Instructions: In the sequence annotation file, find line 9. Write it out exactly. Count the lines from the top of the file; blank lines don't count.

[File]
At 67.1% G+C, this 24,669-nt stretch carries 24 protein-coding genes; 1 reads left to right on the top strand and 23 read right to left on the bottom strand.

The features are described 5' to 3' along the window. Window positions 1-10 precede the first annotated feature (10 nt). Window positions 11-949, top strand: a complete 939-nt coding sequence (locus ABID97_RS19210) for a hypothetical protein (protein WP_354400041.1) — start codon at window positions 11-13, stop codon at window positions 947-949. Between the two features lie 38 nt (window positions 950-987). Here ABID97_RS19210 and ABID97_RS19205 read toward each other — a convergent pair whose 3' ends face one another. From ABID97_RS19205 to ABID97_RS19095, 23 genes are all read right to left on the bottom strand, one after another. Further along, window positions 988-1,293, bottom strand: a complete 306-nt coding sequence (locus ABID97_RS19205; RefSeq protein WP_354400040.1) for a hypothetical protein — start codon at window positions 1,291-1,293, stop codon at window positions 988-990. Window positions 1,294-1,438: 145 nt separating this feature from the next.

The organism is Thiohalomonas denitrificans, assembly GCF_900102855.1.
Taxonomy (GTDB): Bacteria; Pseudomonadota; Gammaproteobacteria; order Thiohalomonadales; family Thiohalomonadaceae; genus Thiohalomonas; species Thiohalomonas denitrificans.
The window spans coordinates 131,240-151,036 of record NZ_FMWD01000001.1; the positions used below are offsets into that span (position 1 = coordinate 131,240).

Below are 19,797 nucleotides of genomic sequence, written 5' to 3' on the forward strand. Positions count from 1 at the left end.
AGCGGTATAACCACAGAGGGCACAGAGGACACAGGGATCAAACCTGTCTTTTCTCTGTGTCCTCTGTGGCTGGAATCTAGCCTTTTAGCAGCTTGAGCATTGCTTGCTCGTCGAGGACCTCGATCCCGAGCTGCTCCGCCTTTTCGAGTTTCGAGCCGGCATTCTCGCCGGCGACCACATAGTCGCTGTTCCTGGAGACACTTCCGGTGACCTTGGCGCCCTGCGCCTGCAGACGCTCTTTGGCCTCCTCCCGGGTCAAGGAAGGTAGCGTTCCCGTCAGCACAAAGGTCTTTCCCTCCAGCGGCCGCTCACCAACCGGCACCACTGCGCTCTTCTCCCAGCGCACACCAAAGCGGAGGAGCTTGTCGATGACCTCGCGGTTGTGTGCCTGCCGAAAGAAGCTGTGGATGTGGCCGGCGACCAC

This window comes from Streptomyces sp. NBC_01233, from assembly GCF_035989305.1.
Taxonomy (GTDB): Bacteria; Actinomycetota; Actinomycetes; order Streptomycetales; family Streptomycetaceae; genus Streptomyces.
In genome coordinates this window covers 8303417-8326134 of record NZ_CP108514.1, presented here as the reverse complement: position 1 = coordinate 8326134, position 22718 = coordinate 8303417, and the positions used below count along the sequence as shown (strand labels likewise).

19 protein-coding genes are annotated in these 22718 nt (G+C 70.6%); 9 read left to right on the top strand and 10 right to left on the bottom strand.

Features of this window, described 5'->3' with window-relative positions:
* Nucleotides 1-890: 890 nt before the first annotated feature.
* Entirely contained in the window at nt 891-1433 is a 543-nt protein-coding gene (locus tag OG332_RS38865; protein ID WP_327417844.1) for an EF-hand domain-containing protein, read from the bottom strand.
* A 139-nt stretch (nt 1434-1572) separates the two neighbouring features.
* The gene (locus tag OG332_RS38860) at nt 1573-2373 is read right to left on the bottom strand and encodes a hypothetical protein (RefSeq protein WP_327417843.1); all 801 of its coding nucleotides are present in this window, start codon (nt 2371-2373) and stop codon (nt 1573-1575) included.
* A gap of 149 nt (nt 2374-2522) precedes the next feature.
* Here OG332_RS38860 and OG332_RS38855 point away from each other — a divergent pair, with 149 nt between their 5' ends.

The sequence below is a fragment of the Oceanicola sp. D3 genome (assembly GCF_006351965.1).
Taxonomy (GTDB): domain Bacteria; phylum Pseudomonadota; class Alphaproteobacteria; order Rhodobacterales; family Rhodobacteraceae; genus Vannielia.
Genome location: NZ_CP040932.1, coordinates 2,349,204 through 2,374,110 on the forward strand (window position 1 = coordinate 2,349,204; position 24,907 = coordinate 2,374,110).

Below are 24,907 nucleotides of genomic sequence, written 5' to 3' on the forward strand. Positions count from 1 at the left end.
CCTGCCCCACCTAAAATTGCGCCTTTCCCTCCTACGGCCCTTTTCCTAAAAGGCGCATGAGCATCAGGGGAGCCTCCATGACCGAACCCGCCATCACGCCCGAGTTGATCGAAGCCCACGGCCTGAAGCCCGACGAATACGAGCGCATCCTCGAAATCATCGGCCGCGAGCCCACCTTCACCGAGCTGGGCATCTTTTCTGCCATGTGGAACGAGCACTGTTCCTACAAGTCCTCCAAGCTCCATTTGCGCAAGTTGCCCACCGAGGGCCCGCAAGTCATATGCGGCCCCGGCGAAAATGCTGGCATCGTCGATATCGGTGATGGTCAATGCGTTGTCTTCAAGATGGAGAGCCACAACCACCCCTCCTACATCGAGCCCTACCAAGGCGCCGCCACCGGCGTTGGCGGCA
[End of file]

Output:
Taxonomy (GTDB): Bacteria; Actinomycetota; Actinomycetes; order Streptomycetales; family Streptomycetaceae; genus Streptomyces.